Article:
A Muslim Astronaut’s Dilemma : How To Face Mecca From Space
Sheikh Muszaphar Shukor of Malaysia, a crew member on the 16th mission for the International Space Station, gives thumbs-up near the Soyuz-TMA capsule before the final test outside Moscow on Tuesday, Sept. 18, 2007.
Photo: Associated Press / Mikhail Metzel
Sheikh Muszaphar Shukor has a problem. Two problems. The first is that Mecca keeps moving.
Well, not really. It’s Shukor who’ll be moving. As Malaysia’s first astronaut, he’s scheduled to lift off October 10 in a Russian Soyuz spacecraft for a nine-day visit during the holy month of Ramadan to the International Space Station.
He’s a devout Muslim and when he says his daily prayers he wants to face Mecca, specifically the Ka’aba, the holiest place in Islam (“Turn then thy face towards the Sacred Mosque: wherever ye are, turn your faces towards it …. ” The Quran, Al-Baqarah, 2:149).
That’s where the trouble comes in. From ISS, orbiting 220 miles above the surface of the Earth, the qibla (an Arabic word meaning the direction a Muslim should pray toward Mecca) changes from second to second. During some parts of the space station’s orbit, the qibla can move nearly 180 degrees during the course of a single prayer. What’s a devout Muslim to do?
“As a Muslim, I do hope to do my responsibilities,” Shukor says. “I do hope to fast in space.”
Malaysia’s space agency, Angkasa, convened a conference of 150 Islamic scientists and scholars last year to wrestle with these and other questions. The resulting document (.doc), “A Guideline of Performing Ibadah (worship) at the International Space Station (ISS)”, was approved by Malaysia’s National Fatwa Council earlier this year. According to the report, determining the qibla should be “based on what is possible” for the astronaut, and can be prioritized this way: 1) the Ka’aba, 2) the projection of Ka’aba, 3) the Earth, 4) wherever.
This leads to Shukor’s second problem. There are two distinct schools of thought for determining the qibla: the commonly used Great Circle method, and the less common rhumb-line method. Looking at a flat map using any standard projection shows that a rhumb line (a line that cuts equal angles across all lines of longitude) drawn from, say, the Johnson Space Center in Houston to Mecca runs east-southeast. The numbers also bear this out — the space center is to the north and west of the Ka’aba, so any travel to the holy city should naturally be to the southeast.
Lay a string across a globe, however, and everything changes. A great circle — the shortest distance between two points on a sphere — between Houston and Mecca initially arcs to the northeast, then curves southward to the Saudi peninsula. Islamic scientists knew as early as the ninth century CE that the great circle route provided the shortest path to Mecca from anywhere in the world, even though it may in some places seem counterintuitive (Muslims in Alaska, for example, pray facing almost due north). Great circle formulae are at the root of nearly every online qibla compass.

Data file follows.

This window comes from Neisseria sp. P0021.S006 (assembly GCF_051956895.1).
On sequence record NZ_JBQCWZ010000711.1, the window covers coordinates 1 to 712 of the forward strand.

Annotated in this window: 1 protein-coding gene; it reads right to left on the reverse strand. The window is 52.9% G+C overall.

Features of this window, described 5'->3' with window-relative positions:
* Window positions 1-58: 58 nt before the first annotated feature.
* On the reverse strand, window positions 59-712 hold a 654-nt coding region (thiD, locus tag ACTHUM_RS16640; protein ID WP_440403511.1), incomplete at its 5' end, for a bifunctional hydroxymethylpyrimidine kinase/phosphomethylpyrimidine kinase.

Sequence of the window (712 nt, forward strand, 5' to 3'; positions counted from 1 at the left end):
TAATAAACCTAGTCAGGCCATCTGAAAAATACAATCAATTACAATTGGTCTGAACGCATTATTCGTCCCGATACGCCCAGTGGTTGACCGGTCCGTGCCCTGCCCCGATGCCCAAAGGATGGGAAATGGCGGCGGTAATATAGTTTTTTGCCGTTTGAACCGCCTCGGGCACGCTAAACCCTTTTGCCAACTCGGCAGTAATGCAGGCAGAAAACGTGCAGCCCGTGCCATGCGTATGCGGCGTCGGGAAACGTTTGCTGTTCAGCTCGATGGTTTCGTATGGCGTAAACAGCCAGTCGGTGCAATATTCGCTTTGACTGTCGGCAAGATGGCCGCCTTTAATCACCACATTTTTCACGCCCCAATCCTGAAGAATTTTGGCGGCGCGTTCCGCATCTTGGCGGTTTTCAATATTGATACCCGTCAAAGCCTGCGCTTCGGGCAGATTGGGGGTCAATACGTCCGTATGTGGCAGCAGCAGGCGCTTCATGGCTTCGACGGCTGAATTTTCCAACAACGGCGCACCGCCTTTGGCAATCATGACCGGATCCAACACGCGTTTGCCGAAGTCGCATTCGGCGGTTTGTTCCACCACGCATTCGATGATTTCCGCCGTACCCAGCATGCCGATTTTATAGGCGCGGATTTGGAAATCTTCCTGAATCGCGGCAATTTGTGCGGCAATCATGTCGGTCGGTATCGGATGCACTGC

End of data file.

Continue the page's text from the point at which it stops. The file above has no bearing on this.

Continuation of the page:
Dr. Kamal Abdali, a cartographer who is also Muslim and who has written (.pdf) extensively on determining the qibla, favors the great circle route, but adds, “Prayer is not supposed to be a gymnastic exercise. One is supposed to concentrate on the prayer rather the exact orientation.” He points out that in a train or plane, it’s customary to start in the qibla direction but then continue the prayer without worrying about possible changes in position.
But how does that work in space? Mathematically, Shukor would need to place both ISS and Mecca on the same imaginary sphere — by either comparing the place on Earth directly beneath ISS with the real Ka’aba, or by projecting the Ka’aba into space (the option recommended by the Fatwa Council).
Yet the option to pray while facing a point in space brings up another problem. Muslims face the ground to pray, in part to avoid any hint of pagan sun or moon worship (“Prostrate yourselves not to the sun nor to the moon, but prostrate yourselves to Allah Who created them, if you (really) worship Him” (The Quran, Fussilat 41:37). If the Ka’aba projection happens to line up with the sun or moon, purists might believe the prayer invalid.
For now, Shukor is keeping the details of his plans fluid until he is actually on board ISS, a point with which Dr. Khaleel Mohammed, assistant professor of religion at San Diego State University, concurs. “In space,” Mohammed points out, “the ritual prayer might be offset for more of a prayer that is allowed when on jihad … for the lack of gravity and directional accuracy makes it legitimate to do as one sees fit. God does not take a person to task for that which is beyond his/her ability to work with.”
Questions like these will continue as more and more religious astronauts travel into space. When is sunset in low Earth orbit if you’re experiencing a dozen sunrises and sunsets in every 24-hour period? When does Sabbath begin on the moon, where the sun sets once a month? When is the first sighting of the crescent moon if you’re on Mars? Religious councils of all faiths will have plenty to keep them busy for years.
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The Associated Press contributed to this report.